In addition, Kris Stubblefield, the associate culinary manager of the test kitchen at Lodge, explains that “every time you use your pan, you’re adding to the protective layer.” Your seasoning will re-polymerize as you continually cook with oil, making a thicker non-stick layer.
Thus, cast iron becomes more non-stick the more you use it.
However, this polymerized chemical bond can dissolve if you wash the pan with soap.
For an easy-to-understand scientific explanation of what seasoning is, check out this brief YouTube video from MinuteFood. I think it’s the best accurate description of why seasoning works for cast iron:
What Is the Best Oil for Seasoning Cast Iron?
When seasoning a cast iron pan or cookware, the oil you use matters. While any oil can get the job done, some oils may introduce unwanted flavors to your food, smoke or burn over time, or include less-than-healthy additives.
The best oil for seasoning cast iron pans and cookware is avocado oil. Avocado oil is high in unsaturated fats with a high smoke point of 520° F. However, it may add some flavor to anything you cook in the pan.
If you want a flavor-free oil, I recommend choosing safflower oil or rice bran oil, which have high smoke points and plenty of unsaturated fats.
So, let’s look at how all of the best oils for seasoning cast iron pans and cookware stack up:
|Oil||Smoke Point||Flavor Neutral For |
Seasoning Cast Iron?
|Avocado Oil||520° F||No|
|Safflower Oil||500° F||Yes|
|Rice Bran Oil||450° F||Yes|
|Soybean Oil||450° F||Yes|
|Corn Oil and Canola Oil||450° F||Yes|
|Clarified Butter or Ghee||450° F||No|
These oils are the most common types with high smoke points. They’re also very common in seasoning cast iron, so they’re tried and true.
Tips for Choosing A Seasoning Oil
When selecting your oil, here are a few things to keep in mind:
- Avoid using unclarified butter. Delish recommends avoiding butter or unrefined coconut oil because “the trace amounts of dairy solids and pulp will burn and scorch. Traditional lard will turn rancid faster without frequent use.” However, clarified butter and ghee don’t have this issue.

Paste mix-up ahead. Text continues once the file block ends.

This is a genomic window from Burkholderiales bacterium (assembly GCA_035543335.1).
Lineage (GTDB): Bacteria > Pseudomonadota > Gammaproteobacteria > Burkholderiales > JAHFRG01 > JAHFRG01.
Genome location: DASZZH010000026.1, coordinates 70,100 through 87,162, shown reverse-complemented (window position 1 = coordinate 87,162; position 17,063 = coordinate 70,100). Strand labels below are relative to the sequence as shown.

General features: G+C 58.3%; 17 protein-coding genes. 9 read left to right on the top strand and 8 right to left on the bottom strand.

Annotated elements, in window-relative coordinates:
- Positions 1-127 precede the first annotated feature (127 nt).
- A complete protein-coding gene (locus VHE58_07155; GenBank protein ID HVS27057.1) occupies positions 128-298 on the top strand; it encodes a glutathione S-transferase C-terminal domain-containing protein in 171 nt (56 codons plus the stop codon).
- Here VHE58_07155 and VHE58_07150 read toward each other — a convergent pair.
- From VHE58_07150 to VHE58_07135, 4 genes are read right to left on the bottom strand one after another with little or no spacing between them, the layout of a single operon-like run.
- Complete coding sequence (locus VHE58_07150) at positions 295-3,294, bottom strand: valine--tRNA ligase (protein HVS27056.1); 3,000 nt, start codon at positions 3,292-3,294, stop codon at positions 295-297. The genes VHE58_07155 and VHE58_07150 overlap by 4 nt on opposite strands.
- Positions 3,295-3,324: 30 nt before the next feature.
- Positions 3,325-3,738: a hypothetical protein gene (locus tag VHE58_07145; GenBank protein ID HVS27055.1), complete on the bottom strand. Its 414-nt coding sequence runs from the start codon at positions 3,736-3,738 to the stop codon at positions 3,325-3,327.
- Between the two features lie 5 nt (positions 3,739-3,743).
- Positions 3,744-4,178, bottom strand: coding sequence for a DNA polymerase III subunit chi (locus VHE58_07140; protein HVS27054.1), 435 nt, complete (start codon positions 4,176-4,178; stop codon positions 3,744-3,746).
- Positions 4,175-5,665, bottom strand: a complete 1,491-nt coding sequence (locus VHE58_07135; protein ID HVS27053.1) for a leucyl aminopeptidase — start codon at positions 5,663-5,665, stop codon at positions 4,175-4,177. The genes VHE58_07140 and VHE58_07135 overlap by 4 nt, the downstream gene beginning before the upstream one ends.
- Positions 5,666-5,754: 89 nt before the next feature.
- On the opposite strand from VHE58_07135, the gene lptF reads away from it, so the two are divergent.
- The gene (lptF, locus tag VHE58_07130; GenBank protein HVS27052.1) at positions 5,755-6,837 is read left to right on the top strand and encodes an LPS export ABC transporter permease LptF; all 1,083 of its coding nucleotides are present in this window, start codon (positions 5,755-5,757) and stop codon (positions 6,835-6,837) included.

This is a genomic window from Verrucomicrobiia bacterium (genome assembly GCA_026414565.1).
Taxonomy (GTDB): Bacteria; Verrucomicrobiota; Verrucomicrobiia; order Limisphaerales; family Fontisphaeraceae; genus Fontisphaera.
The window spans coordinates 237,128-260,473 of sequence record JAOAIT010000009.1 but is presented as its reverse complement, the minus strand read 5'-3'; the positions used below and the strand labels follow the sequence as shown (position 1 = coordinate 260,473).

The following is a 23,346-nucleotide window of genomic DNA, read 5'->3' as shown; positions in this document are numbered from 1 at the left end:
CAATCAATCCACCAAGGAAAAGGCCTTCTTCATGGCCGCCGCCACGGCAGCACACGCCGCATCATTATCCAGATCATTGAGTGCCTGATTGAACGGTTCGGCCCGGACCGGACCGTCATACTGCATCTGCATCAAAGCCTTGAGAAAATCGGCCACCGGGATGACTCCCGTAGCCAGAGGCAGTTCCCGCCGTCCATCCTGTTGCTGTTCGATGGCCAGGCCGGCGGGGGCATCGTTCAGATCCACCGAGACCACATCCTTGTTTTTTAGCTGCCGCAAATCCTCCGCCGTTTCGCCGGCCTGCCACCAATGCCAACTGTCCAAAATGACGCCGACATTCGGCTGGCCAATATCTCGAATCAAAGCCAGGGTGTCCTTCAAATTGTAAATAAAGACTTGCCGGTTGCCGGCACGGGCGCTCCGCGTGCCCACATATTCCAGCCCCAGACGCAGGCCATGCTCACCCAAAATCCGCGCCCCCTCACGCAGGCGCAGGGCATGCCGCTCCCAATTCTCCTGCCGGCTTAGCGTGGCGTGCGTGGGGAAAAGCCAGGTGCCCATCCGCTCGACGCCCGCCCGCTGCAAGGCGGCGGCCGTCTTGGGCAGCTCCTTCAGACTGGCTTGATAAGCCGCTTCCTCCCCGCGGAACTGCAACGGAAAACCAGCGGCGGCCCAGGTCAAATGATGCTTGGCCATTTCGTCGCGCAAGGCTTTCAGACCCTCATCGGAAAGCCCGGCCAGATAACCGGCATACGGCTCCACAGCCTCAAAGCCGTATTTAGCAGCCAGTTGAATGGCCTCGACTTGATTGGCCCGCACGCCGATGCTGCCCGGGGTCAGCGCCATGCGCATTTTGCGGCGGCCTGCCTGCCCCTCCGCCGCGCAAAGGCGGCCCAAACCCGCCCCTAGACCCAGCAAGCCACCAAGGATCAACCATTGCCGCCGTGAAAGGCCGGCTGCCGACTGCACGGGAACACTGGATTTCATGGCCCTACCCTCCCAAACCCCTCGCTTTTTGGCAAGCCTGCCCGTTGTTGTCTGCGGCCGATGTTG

- Choose oils that don’t include added chemicals. Be mindful that many commercial oils like canola, vegetable, grapeseed, and sunflower are super-processed using chemicals. These oils start oxidizing the moment you heat them up or even before you heat them!). Grapeseed oil oxidizes the quickest. I recommend you season your cast iron pans with avocado oil. It has a mild flavor and is more stable.
- Choose oils with a higher smoke point to avoid a smoky kitchen and flavor. Many cooks love flaxseed oil because it gives you great results. The problem with flaxseed oil is that it has a low smoke point (around 225° F), so it smokes up your kitchen quickly!
How to Season Cast Iron Pans and Cookware
So, now that you know how seasoning works and which oils are best for the job, let’s put that knowledge into practice.
Here’s Russell Graves from Hackberry Farm in Texas, explaining how to season a cast iron pan. I love the pans he uses for seasoning because some of his are in a similar state as mine.
The awesome thing about cast iron pans is that they get more non-stick and more seasoned over time. They’re also energy efficient because they hold their heat much better than pans made of other metals.
How To Season a Cast Iron Pan With Avocado Oil: Step-by-Step
Let’s season your cast iron together!
What You’ll Need
While seasoning a cast iron pan doesn’t necessarily require any unique materials, you’ll need to get a few things out before you start: